By: Kathleen Brush, Ph.D. – June 30, 2021

Professor Ibram X Kendi is the unremarkable, unapologetically racist “academic” who has become the go-to guy for guiding woke public sector leaders on how to recognize racism and the throughline between systemic racism yesterday and today.

In an environment where Kendi’s woke disciples initiate daily reports of racism everywhere, it is a useful skill to be able to recognize racism and any through lines.

Why not test your skills?

Keep in mind that racism is discrimination based on race, religion, or ethnicity. 

Historical: 1700-2000

  1. All North American slaves, excluding spoils of war, after 1700 were black. Was this racist? 
  2. Free Irish were used instead of black slaves for dangerous work because slaves were too valuable. Was that racist? 
  3. In 1863 slaves were freed. In 1864 a new immigration act was passed permitting indentured servitude for white ethnicities from southern and central Europe. Was this racist?
  4. Were laws preventing Catholics and Jews from voting and holding office racist?
  5. Jim Crow laws disproportionately disenfranchised black people. Were they racist? 
  6. The Ku Klux Klan used violence to make black people uncomfortable. Was this racist?
  7. In the mid and late-1800s Irish-American citizens and legal residents were deported because they were poor. Was that racist?
  8. Was the 1882 Chinese Exclusion Act racist?
  9. The 1924 Immigration Act aimed to halt immigration specifically against whites from Italy. Was it racist?
  10. Were signs that said no colored people allowed racist?
  11. Were signs that said Irish, or Filipino, or Jews prohibited racist?
  12. In the 19th century, public schools taught anti-Catholicism. Was this racist?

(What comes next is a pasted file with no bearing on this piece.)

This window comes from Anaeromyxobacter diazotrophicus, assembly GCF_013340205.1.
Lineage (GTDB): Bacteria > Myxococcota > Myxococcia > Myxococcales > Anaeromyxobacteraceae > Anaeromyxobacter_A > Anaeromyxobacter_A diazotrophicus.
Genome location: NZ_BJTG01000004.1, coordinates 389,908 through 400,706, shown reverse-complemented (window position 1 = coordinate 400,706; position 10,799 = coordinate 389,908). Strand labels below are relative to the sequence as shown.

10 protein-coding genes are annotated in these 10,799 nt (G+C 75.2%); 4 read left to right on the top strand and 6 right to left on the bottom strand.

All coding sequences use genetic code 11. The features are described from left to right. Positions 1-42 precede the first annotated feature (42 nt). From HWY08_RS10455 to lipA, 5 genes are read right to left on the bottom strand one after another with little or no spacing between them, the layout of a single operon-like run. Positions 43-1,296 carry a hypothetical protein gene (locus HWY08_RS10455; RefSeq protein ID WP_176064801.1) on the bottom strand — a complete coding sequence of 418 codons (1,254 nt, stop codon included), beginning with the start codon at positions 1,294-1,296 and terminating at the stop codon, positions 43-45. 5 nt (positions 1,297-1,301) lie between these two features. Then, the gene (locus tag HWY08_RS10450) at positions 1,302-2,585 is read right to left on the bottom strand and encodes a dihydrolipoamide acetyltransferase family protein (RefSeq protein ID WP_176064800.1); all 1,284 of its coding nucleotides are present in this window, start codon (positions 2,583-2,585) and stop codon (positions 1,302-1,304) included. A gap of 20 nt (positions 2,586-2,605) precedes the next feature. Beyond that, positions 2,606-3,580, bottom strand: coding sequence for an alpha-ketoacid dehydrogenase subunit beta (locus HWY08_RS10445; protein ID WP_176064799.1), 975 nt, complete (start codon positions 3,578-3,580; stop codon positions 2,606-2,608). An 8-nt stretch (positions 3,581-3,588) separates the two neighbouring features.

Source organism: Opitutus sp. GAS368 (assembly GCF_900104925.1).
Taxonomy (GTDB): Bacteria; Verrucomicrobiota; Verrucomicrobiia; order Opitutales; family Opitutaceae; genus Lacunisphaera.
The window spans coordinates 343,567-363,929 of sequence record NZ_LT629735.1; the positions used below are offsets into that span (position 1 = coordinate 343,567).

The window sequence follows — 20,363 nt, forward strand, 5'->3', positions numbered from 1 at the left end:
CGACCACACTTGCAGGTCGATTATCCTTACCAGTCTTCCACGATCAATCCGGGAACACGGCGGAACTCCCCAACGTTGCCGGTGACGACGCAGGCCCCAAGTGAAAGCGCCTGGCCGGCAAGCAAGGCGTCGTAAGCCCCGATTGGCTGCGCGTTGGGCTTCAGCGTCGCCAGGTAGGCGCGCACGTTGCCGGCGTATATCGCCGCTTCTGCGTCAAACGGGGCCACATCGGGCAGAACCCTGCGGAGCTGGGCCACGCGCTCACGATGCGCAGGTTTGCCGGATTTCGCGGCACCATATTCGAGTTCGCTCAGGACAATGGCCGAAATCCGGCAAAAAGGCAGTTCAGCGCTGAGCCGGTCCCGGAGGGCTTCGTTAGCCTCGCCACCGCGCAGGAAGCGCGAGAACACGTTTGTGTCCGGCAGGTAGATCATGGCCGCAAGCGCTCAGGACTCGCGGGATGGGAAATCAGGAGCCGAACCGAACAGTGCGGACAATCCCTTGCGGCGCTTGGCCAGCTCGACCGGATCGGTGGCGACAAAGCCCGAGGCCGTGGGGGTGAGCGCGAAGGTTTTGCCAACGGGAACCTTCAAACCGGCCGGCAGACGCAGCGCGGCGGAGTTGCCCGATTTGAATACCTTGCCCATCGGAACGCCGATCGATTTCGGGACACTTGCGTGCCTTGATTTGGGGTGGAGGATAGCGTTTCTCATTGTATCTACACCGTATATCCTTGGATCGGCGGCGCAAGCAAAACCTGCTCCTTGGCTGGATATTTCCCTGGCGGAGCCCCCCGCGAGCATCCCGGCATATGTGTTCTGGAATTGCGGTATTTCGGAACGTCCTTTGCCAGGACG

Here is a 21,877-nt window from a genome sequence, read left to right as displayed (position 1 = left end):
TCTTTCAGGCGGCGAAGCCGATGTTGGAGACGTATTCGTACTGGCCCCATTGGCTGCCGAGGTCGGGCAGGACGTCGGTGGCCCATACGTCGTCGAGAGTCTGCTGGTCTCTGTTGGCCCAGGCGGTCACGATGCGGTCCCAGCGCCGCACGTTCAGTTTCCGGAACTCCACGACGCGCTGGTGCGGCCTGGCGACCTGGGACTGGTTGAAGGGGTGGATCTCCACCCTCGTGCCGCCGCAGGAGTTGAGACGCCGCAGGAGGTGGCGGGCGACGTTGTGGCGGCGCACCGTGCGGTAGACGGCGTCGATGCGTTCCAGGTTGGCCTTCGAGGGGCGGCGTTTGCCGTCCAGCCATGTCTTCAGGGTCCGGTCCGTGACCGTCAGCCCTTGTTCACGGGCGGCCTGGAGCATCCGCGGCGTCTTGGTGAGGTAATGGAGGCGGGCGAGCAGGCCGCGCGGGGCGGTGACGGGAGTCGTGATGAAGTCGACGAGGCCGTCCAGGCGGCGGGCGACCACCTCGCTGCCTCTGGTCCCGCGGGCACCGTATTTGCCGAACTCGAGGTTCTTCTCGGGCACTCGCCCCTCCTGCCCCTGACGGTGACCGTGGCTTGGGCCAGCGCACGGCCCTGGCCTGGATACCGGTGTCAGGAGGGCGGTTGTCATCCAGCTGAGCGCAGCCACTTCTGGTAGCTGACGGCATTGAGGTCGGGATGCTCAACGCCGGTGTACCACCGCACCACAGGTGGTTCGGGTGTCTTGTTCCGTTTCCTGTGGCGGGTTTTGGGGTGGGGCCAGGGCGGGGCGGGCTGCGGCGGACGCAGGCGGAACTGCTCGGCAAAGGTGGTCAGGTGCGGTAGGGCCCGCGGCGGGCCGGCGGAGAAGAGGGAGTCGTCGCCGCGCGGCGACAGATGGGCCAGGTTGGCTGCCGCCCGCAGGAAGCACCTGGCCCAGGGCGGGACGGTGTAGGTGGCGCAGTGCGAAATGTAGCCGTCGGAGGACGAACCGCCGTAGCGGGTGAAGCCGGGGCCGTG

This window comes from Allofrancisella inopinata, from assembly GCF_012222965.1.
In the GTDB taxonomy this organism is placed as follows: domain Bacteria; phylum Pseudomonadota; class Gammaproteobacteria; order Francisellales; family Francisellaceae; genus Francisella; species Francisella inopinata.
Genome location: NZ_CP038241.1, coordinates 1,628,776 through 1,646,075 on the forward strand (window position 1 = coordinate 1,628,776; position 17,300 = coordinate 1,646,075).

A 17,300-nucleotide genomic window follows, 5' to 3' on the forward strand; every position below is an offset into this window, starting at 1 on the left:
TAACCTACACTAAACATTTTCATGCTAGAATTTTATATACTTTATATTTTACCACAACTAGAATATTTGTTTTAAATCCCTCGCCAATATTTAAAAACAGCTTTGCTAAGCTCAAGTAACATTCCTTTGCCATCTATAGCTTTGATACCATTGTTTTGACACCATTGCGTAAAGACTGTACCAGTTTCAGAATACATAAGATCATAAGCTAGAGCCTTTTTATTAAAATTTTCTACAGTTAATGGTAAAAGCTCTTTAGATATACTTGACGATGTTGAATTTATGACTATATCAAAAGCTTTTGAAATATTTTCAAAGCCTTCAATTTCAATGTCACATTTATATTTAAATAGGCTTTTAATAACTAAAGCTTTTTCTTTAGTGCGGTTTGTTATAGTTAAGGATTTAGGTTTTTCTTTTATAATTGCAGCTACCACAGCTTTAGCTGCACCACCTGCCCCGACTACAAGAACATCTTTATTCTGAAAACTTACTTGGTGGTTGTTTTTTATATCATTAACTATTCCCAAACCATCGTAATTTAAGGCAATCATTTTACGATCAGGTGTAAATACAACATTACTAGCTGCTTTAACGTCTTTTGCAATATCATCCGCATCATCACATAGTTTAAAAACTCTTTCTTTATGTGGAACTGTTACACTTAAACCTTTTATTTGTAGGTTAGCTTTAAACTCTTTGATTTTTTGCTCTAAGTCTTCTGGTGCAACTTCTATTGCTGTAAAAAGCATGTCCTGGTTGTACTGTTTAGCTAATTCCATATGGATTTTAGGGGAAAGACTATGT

13. In the early 20th century, the number of qualified Jews accepted into Ivy League universities was subjectively restricted. Was this racist?
  14. During WWII, the U.S. government reluctantly agreed to accept 1,000 Jewish refugees trying to escape the Holocaust. Was this racist?
  15. Historian Arthur Schlesinger (1888-1965) called the discrimination against Catholics “the deepest bias in the history of the American people.” Was this racist?
  16. After WWII, Congress agreed that it was unfair to have American systems that encouraged or condoned preferences or discrimination based on race/religion/ethnicity. Systemic racism was made illegal in 1964. Was this racist? 
  17. Since 1964, American private and public institutions have succeeded in ending systemic discrimination by dismantling discriminatory laws, practices, and programs. In the 21st century, America has the most successful minority populations in the world. Some are more successful than White Protestants. Is this racist? 


  1. About 0.04% of white people are white supremacists. Is labeling white people white supremacists racist? How about white Republicans?
  2. The media airs truncated and edited cell phone video encounters between black people and police, but not any other racial/ethnic group. Is that racist? 
  3. Americans were wrongly told it was racist to protect the southern border. Is it racist to condone practices that encourage the sex trafficking of Latino children and women? How about indentured Latino laborers?